Imi Knoebel (b. 1940)
Artist's Resale Right ("Droit de Suite"). Artist's… Read more
Imi Knoebel (b. 1940)

Neue Liebe II (New Love II)

Details
Imi Knoebel (b. 1940)
Neue Liebe II (New Love II)
consecutively numbered 'B1' to 'B4' (on the reverse of each part), signed and dated 'imi 2..2' (on the reverse of the fourth part)
acrylic on aluminium, in four parts
each: 29 ½ x 29 ½ x 3 ½in. (75 x 75 x 9cm.)
overall: 29 ½ x 135 7/8 x 3 ½in. (75 x 345 x 9cm.)
Executed in 2002
Provenance
Bankhaus Oppenheim Collection, Cologne.
Acquired from the above by the present owner in 2004.
Special notice

Artist's Resale Right ("Droit de Suite"). Artist's Resale Right Regulations 2006 apply to this lot, the buyer agrees to pay us an amount equal to the resale royalty provided for in those Regulations, and we undertake to the buyer to pay such amount to the artist's collection agent.

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Alexandra Werner
Alexandra Werner

Lot Essay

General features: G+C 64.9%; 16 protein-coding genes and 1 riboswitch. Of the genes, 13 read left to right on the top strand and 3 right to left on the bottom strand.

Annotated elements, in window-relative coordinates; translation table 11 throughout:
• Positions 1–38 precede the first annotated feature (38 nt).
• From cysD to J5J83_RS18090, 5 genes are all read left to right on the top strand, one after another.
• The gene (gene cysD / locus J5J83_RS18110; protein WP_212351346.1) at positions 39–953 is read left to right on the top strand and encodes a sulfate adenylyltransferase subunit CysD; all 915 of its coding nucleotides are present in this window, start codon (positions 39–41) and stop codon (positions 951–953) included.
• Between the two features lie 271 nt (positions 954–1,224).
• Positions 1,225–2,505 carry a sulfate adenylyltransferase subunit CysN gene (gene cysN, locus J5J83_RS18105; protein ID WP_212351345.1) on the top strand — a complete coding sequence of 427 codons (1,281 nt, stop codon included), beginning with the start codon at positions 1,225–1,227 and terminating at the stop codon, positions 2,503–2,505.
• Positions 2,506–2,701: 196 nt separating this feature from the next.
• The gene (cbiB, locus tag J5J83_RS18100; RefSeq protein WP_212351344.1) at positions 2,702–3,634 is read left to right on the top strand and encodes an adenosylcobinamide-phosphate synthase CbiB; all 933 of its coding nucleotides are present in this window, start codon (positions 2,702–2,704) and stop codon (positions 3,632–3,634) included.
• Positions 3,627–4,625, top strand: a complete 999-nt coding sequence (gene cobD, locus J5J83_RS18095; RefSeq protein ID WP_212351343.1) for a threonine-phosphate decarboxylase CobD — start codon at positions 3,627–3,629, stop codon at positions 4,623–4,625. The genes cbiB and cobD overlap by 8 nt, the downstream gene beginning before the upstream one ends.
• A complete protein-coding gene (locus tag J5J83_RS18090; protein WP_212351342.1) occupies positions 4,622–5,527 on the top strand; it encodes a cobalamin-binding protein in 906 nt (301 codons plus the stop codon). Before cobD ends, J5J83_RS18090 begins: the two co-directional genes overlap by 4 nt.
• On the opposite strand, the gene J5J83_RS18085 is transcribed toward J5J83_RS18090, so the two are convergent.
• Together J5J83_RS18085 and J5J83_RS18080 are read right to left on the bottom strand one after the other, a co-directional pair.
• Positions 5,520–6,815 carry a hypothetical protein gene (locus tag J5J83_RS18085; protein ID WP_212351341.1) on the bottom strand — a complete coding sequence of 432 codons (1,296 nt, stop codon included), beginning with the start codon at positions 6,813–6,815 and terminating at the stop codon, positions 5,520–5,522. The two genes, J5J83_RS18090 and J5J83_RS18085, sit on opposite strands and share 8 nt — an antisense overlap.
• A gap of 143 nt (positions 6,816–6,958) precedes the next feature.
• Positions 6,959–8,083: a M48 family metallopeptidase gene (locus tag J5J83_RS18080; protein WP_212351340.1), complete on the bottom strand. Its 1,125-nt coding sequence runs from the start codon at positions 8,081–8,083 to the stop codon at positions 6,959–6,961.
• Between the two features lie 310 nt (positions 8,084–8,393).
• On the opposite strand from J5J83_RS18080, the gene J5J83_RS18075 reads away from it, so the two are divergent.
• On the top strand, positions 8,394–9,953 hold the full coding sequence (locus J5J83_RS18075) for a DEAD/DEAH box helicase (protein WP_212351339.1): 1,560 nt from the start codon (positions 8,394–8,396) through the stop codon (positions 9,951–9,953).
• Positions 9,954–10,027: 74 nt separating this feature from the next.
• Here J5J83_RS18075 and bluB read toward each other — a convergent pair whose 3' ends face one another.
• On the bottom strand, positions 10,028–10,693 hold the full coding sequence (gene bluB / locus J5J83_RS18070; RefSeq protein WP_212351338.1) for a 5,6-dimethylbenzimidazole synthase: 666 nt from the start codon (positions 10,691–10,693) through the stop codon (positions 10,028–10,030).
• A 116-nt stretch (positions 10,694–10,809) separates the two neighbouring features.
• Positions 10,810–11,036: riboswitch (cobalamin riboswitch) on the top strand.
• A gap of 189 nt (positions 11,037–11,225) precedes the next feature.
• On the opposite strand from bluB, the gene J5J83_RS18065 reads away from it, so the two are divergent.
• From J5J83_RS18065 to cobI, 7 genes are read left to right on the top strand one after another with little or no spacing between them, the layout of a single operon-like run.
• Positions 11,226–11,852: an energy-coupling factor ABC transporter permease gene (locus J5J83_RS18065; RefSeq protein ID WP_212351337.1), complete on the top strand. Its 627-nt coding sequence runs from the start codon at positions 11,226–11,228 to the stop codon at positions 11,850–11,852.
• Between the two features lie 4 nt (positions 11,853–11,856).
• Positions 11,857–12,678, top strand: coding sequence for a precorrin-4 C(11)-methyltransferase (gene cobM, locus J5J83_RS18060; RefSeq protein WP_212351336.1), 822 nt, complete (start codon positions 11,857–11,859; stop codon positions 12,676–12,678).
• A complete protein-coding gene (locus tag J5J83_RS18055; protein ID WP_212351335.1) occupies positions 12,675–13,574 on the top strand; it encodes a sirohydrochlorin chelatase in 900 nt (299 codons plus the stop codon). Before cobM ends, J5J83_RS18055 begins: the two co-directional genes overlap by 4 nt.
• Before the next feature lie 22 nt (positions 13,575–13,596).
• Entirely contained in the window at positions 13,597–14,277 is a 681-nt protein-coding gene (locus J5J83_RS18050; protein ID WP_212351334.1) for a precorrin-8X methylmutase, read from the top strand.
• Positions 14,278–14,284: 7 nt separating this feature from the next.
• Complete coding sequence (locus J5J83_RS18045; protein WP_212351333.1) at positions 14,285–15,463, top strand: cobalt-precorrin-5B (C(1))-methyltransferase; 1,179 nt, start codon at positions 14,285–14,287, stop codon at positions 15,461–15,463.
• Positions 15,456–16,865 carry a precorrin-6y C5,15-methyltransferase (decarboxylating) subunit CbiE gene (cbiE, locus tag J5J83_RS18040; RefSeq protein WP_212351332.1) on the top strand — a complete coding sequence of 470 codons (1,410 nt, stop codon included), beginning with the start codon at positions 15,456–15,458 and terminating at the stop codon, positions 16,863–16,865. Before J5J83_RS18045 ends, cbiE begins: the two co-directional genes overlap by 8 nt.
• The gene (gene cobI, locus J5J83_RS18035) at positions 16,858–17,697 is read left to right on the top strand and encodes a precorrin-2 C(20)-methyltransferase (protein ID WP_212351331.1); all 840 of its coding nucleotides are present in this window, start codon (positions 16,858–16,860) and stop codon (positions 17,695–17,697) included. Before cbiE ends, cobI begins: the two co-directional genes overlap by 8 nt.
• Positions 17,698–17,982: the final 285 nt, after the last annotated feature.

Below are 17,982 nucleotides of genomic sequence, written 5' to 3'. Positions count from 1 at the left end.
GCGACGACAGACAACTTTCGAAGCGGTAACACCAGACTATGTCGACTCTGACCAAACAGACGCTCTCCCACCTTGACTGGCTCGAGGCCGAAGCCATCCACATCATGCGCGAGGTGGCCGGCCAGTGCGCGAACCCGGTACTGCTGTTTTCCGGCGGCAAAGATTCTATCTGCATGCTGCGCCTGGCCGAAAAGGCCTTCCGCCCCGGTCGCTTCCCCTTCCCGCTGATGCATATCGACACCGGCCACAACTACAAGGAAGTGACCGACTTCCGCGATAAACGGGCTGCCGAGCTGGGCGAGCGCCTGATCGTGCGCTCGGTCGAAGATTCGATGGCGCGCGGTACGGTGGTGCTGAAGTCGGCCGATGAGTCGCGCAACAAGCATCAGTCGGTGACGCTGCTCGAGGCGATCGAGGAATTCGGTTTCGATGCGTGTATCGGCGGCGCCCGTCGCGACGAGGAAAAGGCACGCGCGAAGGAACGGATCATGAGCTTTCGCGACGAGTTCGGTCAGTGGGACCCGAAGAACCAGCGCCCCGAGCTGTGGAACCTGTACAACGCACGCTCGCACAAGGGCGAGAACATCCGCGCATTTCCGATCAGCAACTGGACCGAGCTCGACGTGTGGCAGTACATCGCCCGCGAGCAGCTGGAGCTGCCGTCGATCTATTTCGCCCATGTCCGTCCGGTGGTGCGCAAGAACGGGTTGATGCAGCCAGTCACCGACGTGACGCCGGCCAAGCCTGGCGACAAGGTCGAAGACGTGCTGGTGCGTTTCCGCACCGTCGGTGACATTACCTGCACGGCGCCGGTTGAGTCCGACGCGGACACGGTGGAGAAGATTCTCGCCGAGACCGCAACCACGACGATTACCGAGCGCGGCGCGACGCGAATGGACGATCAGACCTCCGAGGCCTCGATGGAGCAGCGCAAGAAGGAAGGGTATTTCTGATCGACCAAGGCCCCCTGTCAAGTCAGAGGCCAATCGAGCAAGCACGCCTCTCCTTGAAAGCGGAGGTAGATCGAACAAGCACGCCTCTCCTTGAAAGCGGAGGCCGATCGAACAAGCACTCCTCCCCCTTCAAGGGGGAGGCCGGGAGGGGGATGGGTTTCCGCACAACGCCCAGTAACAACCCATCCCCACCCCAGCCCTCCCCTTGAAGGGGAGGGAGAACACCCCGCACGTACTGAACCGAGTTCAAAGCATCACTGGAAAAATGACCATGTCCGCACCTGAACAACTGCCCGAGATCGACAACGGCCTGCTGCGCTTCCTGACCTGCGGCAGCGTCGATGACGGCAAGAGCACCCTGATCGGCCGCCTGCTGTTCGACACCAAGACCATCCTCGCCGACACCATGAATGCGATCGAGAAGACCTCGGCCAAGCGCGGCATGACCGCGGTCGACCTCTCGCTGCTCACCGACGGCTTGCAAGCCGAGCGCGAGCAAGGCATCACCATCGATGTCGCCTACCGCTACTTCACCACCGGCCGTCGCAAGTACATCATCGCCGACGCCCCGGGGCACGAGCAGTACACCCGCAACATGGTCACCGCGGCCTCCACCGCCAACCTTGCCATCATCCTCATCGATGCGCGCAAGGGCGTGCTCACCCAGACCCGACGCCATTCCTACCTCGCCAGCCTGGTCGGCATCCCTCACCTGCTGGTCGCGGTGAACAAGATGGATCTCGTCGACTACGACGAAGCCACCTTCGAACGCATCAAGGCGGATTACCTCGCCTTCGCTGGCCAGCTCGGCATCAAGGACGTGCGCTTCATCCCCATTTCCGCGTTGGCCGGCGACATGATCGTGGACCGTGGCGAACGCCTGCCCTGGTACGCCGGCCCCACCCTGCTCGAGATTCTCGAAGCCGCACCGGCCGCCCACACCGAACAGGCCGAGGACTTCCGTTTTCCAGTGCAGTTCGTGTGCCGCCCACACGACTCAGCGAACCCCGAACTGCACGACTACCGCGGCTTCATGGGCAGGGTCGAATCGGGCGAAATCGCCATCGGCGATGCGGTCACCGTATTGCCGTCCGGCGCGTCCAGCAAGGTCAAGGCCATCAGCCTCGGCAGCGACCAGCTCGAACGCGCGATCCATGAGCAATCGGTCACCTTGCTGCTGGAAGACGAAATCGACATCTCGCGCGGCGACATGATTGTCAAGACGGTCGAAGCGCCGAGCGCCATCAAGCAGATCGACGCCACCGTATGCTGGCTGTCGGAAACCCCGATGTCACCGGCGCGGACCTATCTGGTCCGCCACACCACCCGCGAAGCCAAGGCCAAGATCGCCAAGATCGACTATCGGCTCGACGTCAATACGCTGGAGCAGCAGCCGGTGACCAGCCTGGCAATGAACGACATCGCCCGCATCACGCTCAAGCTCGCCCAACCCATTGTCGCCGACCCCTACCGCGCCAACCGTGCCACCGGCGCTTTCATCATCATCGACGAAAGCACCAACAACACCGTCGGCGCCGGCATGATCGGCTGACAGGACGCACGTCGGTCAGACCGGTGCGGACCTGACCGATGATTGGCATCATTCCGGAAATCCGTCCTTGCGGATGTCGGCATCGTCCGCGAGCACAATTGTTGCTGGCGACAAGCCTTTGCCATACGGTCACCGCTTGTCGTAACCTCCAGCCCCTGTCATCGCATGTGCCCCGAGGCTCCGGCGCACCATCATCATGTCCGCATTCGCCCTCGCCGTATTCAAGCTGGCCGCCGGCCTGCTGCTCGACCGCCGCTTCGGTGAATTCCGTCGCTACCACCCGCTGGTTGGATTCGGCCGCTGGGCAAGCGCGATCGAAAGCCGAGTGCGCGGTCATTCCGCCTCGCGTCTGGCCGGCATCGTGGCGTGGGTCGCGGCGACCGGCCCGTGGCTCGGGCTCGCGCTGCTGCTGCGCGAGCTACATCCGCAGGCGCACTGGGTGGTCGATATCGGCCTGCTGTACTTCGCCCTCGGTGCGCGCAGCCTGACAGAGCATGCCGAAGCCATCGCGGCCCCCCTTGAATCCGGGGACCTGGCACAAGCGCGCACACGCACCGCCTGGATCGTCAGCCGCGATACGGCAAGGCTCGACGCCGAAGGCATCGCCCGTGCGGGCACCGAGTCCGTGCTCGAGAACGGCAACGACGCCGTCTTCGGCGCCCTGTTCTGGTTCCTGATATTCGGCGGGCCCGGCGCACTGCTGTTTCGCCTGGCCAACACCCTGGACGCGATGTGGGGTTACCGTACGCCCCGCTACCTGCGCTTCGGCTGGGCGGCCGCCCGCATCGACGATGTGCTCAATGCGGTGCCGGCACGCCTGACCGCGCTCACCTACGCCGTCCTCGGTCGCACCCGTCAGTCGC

Imi Knoebel’s Neue Liebe II (New Love II), 2002, is a four part ode to colour and geometry. Comprised of four brightly painted aluminium panels, each is framed by colourful bands painted in rose quartz, jungle green and calming blue. Although absent any recognizable figuration, this work is not entirely abstract, and the title suggests the highs and lows, both the excitement and the desperation, of new love; each frame a portal to an emotional unknown. Part painting, part sculpture, Neue Liebe II is a vibrant and playful exploration of colour’s dimensionality. Knoebel’s works, writes art historian Hubertus Graßner, ‘reach out into cosmic space…far exceeding the dimensions of a conventional indoor sculptural installation’ (H. Graßner, ‘Stellar Constellations’, Imi Knoebel: Works 1966- 2014, exh. cat., Kunstmuseum Wolfsburg, Wolfsburg, 2014, p. 299). Neue Liebe II’s bright paint seemingly penetrates the viewer’s space, reminiscent of a light sculpture by Dan Flavin. Entranced by colour’s encounter with the material support, Knoebel’s geometric abstractions build on the legacy of Piet Mondrian and Kazimir Malevich. He was especially inspired by Malevich’s Black Square, 1915, which gave him ‘the overwhelming feeling that I could start at nothing’ (I. Knoebel quoted in ‘Artist Imi Knoebel: ‘If you want to stay alive, you have to do something radical’, The Guardian, July 15, 2015). While Knoebel’s practice is rooted in the avant-garde, his visual vocabulary is very much his own, distinctly graphic and vivid. Certainly, Neue Liebe II extends beyond chromatic expectations projecting a new grammar of colour that saturates the room in radiant tones.

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